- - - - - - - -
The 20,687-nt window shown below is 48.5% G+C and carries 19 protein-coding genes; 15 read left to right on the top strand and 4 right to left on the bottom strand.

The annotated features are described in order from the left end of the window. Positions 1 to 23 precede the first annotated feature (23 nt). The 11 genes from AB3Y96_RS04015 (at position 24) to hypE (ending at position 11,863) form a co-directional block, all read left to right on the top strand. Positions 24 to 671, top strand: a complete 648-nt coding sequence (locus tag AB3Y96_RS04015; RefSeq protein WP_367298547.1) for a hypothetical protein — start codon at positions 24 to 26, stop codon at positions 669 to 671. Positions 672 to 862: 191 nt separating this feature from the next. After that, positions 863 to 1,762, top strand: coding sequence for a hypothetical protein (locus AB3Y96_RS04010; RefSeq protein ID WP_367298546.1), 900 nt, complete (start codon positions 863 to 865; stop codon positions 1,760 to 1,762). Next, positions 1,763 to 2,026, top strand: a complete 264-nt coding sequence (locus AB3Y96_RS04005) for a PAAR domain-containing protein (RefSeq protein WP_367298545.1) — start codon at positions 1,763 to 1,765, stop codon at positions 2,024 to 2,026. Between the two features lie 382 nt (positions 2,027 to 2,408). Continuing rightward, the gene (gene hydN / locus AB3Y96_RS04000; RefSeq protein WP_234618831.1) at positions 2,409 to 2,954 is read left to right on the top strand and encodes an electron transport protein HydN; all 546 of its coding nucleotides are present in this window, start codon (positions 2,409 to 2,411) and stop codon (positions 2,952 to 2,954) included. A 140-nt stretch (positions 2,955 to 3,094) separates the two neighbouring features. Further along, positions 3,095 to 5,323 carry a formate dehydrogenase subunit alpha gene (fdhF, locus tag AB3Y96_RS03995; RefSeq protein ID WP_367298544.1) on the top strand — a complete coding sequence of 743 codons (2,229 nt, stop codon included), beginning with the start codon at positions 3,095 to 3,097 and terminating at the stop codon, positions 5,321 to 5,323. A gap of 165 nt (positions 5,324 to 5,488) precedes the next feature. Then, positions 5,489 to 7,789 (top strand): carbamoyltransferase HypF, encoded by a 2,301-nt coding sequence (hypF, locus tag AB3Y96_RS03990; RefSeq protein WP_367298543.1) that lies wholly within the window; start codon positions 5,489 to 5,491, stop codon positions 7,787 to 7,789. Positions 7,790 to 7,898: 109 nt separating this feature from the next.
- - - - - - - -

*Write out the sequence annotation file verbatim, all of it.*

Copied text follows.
The 20,687-nt window shown below is 48.5% G+C and carries 19 protein-coding genes; 15 read left to right on the top strand and 4 right to left on the bottom strand.

The annotated features are described in order from the left end of the window. Positions 1 to 23 precede the first annotated feature (23 nt). The 11 genes from AB3Y96_RS04015 (at position 24) to hypE (ending at position 11,863) form a co-directional block, all read left to right on the top strand. Positions 24 to 671, top strand: a complete 648-nt coding sequence (locus tag AB3Y96_RS04015; RefSeq protein WP_367298547.1) for a hypothetical protein — start codon at positions 24 to 26, stop codon at positions 669 to 671. Positions 672 to 862: 191 nt separating this feature from the next. After that, positions 863 to 1,762, top strand: coding sequence for a hypothetical protein (locus AB3Y96_RS04010; RefSeq protein ID WP_367298546.1), 900 nt, complete (start codon positions 863 to 865; stop codon positions 1,760 to 1,762). Next, positions 1,763 to 2,026, top strand: a complete 264-nt coding sequence (locus AB3Y96_RS04005) for a PAAR domain-containing protein (RefSeq protein WP_367298545.1) — start codon at positions 1,763 to 1,765, stop codon at positions 2,024 to 2,026. Between the two features lie 382 nt (positions 2,027 to 2,408). Continuing rightward, the gene (gene hydN / locus AB3Y96_RS04000; RefSeq protein WP_234618831.1) at positions 2,409 to 2,954 is read left to right on the top strand and encodes an electron transport protein HydN; all 546 of its coding nucleotides are present in this window, start codon (positions 2,409 to 2,411) and stop codon (positions 2,952 to 2,954) included. A 140-nt stretch (positions 2,955 to 3,094) separates the two neighbouring features. Further along, positions 3,095 to 5,323 carry a formate dehydrogenase subunit alpha gene (fdhF, locus tag AB3Y96_RS03995; RefSeq protein ID WP_367298544.1) on the top strand — a complete coding sequence of 743 codons (2,229 nt, stop codon included), beginning with the start codon at positions 3,095 to 3,097 and terminating at the stop codon, positions 5,321 to 5,323. A gap of 165 nt (positions 5,324 to 5,488) precedes the next feature. Then, positions 5,489 to 7,789 (top strand): carbamoyltransferase HypF, encoded by a 2,301-nt coding sequence (hypF, locus tag AB3Y96_RS03990; RefSeq protein WP_367298543.1) that lies wholly within the window; start codon positions 5,489 to 5,491, stop codon positions 7,787 to 7,789. Positions 7,790 to 7,898: 109 nt separating this feature from the next.